The geopolitical fight to come over green energy

The struggle for sustainable energy will soon put China, the US and Europe on a geopolitical collision course. But moving away from fossil fuels is a Herculean task, and a greener politics will not transcend tragedy.

The world is cornered in a Janus-faced energy crisis: one generated by the speed with which it is necessary to replace fossil fuel energy to stop global temperatures rising, and one around oil, on which in three decades’ time, even if carbon neutrality is achieved, the world economy and everyday life will still depend. For all the hope often expressed that the acute problems facing the oil sector are a vindication of the seismic shift in green ambitions over the past couple of years, there is in reality no escape from either side of this predicament.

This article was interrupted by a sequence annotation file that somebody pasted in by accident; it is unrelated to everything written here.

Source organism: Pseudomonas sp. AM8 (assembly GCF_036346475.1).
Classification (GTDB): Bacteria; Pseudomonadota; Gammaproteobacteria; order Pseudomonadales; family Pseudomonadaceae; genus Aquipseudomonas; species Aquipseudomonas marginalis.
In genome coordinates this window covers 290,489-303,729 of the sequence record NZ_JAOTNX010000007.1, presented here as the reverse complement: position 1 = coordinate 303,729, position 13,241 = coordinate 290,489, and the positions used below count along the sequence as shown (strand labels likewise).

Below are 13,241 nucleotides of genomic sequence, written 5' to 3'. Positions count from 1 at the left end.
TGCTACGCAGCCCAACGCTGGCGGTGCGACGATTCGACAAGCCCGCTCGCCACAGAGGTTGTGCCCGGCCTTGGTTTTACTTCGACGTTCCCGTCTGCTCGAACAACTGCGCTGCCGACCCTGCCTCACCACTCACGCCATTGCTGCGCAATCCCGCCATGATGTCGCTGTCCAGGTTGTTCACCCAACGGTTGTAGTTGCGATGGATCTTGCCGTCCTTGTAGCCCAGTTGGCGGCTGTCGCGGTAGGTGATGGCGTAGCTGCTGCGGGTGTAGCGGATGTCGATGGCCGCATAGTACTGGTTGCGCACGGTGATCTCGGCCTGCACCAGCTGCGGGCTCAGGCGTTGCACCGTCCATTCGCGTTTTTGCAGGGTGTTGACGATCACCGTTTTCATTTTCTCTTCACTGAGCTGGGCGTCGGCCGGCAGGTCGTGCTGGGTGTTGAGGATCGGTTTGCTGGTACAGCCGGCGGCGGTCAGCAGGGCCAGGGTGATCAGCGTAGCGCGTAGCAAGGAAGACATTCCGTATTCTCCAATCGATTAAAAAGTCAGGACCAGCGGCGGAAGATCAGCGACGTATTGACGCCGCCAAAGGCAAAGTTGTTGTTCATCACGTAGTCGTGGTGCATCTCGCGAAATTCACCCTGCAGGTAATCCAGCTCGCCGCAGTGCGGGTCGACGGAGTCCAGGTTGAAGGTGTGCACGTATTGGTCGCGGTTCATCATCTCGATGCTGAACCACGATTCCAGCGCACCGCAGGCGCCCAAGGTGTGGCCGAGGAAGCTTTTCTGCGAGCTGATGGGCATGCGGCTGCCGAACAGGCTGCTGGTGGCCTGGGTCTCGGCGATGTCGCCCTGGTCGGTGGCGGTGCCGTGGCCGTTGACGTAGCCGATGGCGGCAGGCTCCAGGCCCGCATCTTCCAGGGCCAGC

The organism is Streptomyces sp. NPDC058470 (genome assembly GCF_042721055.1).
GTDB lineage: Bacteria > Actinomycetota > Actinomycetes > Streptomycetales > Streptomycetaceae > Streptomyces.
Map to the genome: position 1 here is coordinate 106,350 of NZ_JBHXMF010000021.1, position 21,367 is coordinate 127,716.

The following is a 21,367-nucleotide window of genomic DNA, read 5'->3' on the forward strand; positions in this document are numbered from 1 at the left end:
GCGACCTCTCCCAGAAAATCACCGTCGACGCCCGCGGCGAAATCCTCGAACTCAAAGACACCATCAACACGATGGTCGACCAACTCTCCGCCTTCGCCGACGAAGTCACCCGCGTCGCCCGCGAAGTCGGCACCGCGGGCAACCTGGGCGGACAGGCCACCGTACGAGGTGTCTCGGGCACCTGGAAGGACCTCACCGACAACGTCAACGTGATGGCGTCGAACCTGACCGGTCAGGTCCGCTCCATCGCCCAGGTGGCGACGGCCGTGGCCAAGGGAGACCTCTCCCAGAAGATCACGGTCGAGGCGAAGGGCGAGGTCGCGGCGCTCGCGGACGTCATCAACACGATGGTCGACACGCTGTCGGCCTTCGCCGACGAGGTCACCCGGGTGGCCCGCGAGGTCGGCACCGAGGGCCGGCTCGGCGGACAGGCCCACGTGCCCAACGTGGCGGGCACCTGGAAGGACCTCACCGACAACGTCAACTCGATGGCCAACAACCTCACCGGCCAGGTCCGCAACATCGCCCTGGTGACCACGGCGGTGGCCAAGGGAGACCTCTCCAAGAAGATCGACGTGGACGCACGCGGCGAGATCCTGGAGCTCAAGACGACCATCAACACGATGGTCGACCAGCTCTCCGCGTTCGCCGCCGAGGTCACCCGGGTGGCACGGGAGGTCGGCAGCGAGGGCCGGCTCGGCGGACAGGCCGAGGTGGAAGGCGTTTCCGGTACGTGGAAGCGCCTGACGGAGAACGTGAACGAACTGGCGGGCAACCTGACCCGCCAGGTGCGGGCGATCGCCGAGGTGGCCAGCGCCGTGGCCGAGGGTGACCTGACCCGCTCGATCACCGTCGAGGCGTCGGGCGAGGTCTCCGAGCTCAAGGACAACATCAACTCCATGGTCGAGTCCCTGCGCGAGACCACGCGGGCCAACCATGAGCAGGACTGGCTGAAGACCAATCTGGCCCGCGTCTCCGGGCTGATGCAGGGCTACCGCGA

An oil crisis was first evident in the middle years of the 2000s when stagnant supply and sharply escalating Chinese demand sent oil prices soaring to an eventual peak, in real terms a third higher than their previous apex during the early part of the Iran-Iraq war. Since early in the last decade, the shale oil boom has prevented a repeat price shock. But it will prove a temporary lull on the supply side. A report HSBC published in 2017 suggested that more than 80 per cent of existing conventional liquids production – non-shale and tar sands oil – is in decline. Once Saudi Arabia reacted to shale’s ascent by inducing a price slump in late 2014, oil companies severely cut their investments. In 2019, oil production fell for the first time in a decade, even as consumption rose by almost one million barrels per day. Now, having stood for nearly a decade between the world economy and energy-driven recessions, the shale oil industry is in some trouble, savaged by the pandemic shock to demand, low investment, and high debt costs.

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